Hi Stu: The butt cap on mine is a separate piece attached with two wood pins.
See my next post.

Rick
rickystl is offline   Reply With Quote
Old 21st May 2021, 06:17 PM   #8
rickystl
Member
 
Join Date: Jul 2010
Location: St. Louis, MO area.
Posts: 1,597
Default

Here are pics of two more of these muskets from another Forum member a few years ago. He won them at an auction and was going to sell one of them to me. But we couldn't find a way the ship it out of the Netherlands.

These two are silver mounted. But the styling of the stock, barrels, locks, and butt caps are close to identical. I've seen others similar in the past. So this particular style was popular somewhere for a time. I'll see what else I can find in my library. It would be interesting to know the origin.

Rick
Attached Images
   
rickystl is offline   Reply With Quote
Old 21st May 2021, 07:01 PM   #9
Mefidk
Member
 
Join Date: Nov 2005
Location: Denmark
Posts: 157
Default

Hi Rick
Very glad you finally got one of your own - these two you just posted are mine. They were brought back from Saudi by a Swedish diplomat.
I bought them the got them sent here, but Danish post office rules prevented me getting them to you. Danish post office are unfriendly to any form of weapons!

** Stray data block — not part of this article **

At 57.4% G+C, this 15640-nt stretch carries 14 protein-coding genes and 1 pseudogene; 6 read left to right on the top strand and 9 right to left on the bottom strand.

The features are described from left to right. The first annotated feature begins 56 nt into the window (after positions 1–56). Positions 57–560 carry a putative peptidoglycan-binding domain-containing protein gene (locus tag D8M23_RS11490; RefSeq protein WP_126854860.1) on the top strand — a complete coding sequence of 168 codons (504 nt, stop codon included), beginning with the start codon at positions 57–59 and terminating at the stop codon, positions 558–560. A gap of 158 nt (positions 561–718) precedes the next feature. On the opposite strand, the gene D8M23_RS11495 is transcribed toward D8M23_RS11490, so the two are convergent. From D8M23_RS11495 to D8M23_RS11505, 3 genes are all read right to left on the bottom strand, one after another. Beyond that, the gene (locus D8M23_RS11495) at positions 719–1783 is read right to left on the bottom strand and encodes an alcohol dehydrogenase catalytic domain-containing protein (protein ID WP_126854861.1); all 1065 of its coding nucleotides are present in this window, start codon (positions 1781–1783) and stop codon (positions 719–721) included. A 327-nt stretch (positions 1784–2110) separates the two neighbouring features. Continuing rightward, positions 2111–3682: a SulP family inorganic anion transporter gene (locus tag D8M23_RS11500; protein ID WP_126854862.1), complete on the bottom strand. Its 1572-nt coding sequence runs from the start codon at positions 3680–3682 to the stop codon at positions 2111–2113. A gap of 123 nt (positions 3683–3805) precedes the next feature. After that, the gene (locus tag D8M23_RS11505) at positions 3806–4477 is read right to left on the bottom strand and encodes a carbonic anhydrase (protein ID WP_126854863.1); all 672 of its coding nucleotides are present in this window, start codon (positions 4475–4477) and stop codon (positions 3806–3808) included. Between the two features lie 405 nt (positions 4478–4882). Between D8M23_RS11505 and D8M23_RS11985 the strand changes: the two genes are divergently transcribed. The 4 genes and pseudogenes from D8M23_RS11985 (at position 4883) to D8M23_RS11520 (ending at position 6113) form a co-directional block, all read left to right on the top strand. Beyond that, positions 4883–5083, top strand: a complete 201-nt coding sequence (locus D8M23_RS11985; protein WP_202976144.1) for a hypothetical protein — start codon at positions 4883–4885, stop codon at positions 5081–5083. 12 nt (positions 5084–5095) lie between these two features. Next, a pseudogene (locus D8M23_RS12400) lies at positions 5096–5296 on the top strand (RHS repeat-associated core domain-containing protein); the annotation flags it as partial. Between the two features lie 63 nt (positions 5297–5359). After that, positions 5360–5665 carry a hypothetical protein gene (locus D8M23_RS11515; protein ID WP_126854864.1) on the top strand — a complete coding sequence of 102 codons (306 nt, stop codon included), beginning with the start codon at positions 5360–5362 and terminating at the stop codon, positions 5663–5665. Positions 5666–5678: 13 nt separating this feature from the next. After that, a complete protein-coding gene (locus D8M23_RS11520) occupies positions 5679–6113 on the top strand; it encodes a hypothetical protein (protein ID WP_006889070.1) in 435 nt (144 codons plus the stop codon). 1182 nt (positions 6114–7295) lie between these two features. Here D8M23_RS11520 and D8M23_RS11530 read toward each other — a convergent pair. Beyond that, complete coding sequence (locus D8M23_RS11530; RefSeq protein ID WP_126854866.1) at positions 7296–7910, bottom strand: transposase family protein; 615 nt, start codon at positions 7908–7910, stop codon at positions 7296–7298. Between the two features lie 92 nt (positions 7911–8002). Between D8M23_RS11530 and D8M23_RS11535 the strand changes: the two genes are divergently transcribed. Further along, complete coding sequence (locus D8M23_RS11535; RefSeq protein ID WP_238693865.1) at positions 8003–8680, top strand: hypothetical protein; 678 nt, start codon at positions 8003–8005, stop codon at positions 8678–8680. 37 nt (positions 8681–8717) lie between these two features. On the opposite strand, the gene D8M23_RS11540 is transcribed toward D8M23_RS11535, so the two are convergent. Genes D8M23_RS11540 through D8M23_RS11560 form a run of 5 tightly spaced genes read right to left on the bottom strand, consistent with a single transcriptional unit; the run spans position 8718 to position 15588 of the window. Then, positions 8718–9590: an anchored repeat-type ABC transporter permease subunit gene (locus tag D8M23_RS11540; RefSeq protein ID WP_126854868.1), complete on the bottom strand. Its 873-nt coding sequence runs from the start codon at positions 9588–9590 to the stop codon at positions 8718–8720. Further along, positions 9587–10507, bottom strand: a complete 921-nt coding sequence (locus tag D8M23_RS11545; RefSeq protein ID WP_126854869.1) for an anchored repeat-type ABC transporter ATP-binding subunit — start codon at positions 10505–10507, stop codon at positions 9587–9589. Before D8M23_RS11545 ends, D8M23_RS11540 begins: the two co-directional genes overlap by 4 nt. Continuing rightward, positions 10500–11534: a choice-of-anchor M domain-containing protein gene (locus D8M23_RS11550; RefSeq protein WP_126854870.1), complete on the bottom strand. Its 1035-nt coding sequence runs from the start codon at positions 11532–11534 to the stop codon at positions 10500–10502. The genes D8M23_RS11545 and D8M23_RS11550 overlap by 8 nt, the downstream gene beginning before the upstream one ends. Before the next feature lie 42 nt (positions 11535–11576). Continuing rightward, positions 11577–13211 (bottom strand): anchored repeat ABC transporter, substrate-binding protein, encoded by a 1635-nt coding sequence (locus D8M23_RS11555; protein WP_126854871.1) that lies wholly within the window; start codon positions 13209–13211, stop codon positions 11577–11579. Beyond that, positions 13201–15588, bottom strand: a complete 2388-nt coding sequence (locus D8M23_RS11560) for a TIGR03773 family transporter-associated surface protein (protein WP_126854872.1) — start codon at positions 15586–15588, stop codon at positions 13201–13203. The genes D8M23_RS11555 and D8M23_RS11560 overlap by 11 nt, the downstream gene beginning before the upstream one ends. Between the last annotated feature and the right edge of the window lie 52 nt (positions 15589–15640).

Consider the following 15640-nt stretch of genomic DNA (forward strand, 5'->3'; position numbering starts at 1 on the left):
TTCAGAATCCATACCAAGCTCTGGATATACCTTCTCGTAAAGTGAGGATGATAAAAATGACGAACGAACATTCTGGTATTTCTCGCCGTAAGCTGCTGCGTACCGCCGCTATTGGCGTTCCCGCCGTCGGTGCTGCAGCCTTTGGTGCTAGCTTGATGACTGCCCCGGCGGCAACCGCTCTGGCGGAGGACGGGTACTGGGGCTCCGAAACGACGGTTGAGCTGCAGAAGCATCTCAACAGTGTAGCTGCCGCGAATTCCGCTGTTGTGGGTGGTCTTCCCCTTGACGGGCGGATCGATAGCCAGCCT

Chris
Mefidk is offline   Reply With Quote
Old 21st May 2021, 08:16 PM   #10
Philip
Member
 
Philip's Avatar
 
Join Date: Dec 2004
Location: California
Posts: 963
Default

Hi, Rick

I agree that your gun is most likely rebuilt on a repurposed British / EIC barrel and stock. The remains of a rear sight mortise on the much-corroded barrel surface, and the shaping of the wood around the lock mortise (and corresponding effect on left side) are too obvious to ignore.

The lock has seen a lot of action, and field repairs. I like that Phillips-head screw used as a sear pivot! Try dropping a regulation type Enfield perc lock into that mortise, I bet it'll work just fine! Ditto for a barrel, somehow I don't have much faith in the shooting safety of the present one judging from exterior corrosion.

Keep us posted!

Philip
Philip is offline   Reply With Quote
Old 21st May 2021, 09:22 PM   #11
kahnjar1
Member
 
kahnjar1's Avatar
 
Join Date: Aug 2007
Location: CHRISTCHURCH NEW ZEALAND
Posts: 2,629
Default

Quote:
Originally Posted by Philip View Post
Hi, Rick

I agree that your gun is most likely rebuilt on a repurposed British / EIC barrel and stock. The remains of a rear sight mortise on the much-corroded barrel surface, and the shaping of the wood around the lock mortise (and corresponding effect on left side) are too obvious to ignore.

The lock has seen a lot of action, and field repairs. I like that Phillips-head screw used as a sear pivot! Try dropping a regulation type Enfield perc lock into that mortise, I bet it'll work just fine! Ditto for a barrel, somehow I don't have much faith in the shooting safety of the present one judging from exterior corrosion.

Keep us posted!

Philip